This article engages political economists of communication in a theoretical and pragmatic debate about the challenges of attempting to shape public discourse around critical social problems in ways that lead to a sustainable transformation of policy agendas at the local, national and international levels. Theoretical challenges to be explored are both varied and substantial. While the notion of information subsidies has been accepted as a framework through which to assess the relative power and effectiveness of participation in the public policy process, its application has been limited primarily to media agenda setting and studies of individual persuasion. There has been far less research concerning the links between power and influence across the legislative, regulatory, judicial and programmatic activities of governments. In light of dramatic changes in the media and information environment, as well as the theoretical approaches of political economists, this article will also attempt to advance thinking about audience labor – families and households. Here, I will examine the nature of investments that have been made, and must continue to be made in the development of social, economic and political capital as a resource for bringing about societal change. These considerations will be focused on problems involved in the development, assessment and delivery of strategic information subsidies in support of public policy initiatives which address the crisis of rising social, economic, and political inequality.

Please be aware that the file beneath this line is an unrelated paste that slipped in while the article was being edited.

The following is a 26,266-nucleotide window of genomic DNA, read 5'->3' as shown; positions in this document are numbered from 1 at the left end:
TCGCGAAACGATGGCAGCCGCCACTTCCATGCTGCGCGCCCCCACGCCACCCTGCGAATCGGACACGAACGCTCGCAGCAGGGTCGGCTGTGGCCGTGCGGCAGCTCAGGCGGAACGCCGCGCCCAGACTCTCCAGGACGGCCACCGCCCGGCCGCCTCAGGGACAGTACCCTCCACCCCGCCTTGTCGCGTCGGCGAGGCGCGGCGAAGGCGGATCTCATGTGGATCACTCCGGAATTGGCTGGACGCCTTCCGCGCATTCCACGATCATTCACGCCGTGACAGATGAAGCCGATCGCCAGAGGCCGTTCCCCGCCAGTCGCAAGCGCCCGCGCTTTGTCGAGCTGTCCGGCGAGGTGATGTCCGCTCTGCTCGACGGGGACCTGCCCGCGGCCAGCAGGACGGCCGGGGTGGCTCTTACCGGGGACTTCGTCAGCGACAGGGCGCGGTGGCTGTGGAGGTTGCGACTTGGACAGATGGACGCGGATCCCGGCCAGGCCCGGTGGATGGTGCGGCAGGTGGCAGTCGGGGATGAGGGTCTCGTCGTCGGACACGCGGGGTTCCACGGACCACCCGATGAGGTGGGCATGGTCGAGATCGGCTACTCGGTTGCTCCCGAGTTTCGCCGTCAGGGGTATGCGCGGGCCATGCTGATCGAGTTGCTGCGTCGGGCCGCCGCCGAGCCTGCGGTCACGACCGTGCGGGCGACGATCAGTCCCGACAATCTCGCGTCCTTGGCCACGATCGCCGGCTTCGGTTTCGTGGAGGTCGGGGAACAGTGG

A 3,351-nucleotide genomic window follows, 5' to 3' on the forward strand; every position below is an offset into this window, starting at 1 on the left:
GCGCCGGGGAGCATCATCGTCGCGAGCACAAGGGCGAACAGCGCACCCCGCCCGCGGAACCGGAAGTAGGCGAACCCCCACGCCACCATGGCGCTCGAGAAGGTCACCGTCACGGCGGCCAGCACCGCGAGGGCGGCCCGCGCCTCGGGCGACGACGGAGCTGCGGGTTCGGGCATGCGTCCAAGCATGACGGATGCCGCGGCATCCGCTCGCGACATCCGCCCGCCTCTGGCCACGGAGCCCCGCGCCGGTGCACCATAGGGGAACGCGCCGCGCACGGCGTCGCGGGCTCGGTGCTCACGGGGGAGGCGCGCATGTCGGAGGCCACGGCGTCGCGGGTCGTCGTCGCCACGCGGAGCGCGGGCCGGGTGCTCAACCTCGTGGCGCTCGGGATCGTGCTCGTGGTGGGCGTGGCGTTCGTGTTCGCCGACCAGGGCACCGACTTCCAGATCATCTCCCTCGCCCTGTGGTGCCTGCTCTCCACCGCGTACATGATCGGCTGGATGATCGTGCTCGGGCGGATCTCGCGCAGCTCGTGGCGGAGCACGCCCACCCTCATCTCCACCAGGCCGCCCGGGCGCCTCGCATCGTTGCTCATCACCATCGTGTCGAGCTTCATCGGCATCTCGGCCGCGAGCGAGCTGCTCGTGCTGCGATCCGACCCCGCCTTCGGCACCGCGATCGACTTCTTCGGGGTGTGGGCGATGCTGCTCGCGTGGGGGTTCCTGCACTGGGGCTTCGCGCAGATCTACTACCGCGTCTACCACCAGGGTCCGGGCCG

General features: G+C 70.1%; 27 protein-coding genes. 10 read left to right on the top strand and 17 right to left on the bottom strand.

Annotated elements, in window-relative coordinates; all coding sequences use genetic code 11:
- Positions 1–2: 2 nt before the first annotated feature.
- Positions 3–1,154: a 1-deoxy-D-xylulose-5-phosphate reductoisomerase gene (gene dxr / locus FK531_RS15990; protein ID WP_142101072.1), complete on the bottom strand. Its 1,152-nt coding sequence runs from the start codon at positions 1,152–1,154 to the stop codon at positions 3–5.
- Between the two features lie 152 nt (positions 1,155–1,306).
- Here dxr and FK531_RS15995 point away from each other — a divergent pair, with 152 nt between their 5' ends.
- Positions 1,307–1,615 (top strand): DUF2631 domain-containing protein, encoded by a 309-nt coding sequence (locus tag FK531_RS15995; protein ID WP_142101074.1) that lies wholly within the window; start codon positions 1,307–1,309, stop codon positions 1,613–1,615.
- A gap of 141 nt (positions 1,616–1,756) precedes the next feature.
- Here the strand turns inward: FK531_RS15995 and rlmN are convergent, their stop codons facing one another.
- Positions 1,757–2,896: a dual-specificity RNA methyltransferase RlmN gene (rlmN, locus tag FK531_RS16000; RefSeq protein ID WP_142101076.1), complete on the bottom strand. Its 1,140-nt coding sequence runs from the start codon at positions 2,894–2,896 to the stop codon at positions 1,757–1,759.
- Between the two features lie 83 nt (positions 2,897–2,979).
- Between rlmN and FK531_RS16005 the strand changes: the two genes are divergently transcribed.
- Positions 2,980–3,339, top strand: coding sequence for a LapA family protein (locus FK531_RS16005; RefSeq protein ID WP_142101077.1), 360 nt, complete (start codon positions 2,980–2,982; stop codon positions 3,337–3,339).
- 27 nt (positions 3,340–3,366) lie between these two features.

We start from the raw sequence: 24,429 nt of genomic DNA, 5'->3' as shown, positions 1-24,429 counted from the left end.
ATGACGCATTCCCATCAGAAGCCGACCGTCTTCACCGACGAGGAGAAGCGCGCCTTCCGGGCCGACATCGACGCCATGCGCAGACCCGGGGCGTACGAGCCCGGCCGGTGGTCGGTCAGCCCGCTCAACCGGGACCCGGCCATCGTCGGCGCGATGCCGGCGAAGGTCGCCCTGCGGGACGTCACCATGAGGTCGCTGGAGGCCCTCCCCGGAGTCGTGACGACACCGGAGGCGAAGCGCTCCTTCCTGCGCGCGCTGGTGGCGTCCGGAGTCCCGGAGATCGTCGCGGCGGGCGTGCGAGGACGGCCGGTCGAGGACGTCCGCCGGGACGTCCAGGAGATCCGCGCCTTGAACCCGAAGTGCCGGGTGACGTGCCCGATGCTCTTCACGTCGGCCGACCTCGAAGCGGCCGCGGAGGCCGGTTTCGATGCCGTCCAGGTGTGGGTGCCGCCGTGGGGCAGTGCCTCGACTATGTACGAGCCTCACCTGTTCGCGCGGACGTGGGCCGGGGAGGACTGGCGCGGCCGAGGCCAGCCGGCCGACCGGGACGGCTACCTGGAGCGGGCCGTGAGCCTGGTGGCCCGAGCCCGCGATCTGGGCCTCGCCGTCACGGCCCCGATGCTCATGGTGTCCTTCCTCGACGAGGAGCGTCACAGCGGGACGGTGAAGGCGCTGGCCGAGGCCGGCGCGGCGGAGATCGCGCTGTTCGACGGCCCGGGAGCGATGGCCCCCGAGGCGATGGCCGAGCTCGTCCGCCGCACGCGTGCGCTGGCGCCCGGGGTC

"Toward a Political Economy of Framing: Putting Inequality on the Public Policy Agenda." The Political Economy of Communication, 2015.